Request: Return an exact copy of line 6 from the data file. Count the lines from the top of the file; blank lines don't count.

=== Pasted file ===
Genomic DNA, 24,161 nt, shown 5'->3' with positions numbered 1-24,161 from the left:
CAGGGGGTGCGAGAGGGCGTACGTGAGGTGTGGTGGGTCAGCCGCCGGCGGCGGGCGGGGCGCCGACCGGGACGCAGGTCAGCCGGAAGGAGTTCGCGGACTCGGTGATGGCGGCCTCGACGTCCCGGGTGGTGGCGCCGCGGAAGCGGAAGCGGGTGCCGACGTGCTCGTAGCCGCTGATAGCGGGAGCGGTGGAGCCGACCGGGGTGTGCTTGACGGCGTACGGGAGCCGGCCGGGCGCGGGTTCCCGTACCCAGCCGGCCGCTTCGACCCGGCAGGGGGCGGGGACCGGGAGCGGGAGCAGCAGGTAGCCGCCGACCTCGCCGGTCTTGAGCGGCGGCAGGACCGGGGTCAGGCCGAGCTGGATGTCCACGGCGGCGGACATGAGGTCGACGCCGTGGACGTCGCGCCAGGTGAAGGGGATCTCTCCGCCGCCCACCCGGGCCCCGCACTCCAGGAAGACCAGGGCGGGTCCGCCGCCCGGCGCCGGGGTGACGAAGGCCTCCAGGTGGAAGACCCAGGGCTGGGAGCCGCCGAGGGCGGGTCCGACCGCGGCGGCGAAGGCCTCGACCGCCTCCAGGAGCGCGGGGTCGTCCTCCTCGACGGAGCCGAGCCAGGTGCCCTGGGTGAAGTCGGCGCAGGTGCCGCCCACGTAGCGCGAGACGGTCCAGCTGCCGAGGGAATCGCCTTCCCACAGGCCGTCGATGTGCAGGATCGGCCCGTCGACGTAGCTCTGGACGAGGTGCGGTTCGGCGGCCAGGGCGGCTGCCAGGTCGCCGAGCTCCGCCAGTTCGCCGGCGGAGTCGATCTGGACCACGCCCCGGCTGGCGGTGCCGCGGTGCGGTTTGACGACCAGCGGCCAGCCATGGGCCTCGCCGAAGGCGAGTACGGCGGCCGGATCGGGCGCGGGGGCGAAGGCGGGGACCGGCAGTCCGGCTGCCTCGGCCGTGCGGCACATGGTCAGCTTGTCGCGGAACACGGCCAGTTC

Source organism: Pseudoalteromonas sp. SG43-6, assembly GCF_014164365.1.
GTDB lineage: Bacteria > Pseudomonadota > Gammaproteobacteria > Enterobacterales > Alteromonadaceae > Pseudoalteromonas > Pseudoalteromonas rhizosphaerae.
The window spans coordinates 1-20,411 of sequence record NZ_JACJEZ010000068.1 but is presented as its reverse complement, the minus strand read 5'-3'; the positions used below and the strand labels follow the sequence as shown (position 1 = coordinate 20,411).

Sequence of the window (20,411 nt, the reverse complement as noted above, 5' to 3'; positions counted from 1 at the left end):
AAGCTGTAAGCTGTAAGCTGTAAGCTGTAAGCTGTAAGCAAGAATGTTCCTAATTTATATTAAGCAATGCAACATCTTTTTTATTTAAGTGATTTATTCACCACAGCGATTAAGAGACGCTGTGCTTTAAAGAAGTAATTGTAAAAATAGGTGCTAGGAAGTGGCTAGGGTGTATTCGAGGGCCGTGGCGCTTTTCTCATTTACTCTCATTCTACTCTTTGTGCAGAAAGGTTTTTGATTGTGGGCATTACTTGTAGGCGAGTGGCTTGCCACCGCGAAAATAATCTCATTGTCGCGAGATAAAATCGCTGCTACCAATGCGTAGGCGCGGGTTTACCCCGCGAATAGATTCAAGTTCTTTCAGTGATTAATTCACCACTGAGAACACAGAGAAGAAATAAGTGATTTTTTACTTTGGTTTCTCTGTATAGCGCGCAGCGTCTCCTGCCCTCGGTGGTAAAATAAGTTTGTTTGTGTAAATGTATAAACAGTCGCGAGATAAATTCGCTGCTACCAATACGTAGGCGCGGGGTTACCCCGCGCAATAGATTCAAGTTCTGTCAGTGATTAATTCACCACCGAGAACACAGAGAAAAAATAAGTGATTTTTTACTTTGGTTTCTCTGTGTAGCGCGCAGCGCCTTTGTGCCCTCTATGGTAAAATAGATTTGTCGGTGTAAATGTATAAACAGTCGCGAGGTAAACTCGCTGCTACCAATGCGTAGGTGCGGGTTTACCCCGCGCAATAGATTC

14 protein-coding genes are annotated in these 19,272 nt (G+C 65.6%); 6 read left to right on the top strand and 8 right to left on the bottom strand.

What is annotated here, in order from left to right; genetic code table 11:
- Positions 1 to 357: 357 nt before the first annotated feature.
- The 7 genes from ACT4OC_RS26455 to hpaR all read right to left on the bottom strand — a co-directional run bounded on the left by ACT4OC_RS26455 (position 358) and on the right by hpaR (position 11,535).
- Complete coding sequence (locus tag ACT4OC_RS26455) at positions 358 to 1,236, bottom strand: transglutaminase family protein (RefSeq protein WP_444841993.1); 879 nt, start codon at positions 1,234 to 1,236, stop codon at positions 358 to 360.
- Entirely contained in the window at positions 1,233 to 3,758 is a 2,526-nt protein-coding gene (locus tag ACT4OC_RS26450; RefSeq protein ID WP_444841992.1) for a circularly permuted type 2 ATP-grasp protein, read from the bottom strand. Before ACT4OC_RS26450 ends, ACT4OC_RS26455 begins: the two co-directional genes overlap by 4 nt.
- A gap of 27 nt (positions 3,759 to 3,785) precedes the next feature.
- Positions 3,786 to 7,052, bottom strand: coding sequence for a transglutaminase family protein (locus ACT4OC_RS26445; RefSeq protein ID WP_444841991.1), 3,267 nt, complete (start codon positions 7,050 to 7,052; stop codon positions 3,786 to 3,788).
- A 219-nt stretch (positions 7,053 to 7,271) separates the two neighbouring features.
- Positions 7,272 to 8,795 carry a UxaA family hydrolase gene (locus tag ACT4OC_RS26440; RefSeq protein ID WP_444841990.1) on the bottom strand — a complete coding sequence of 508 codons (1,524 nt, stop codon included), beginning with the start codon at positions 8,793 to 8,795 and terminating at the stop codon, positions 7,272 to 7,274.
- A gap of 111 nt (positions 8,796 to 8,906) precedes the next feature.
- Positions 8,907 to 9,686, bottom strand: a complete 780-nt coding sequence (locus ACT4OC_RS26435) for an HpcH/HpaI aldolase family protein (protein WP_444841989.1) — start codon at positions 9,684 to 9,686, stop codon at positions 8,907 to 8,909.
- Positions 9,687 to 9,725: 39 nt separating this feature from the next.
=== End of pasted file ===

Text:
Sequence of the window (20,411 nt, the reverse complement as noted above, 5' to 3'; positions counted from 1 at the left end):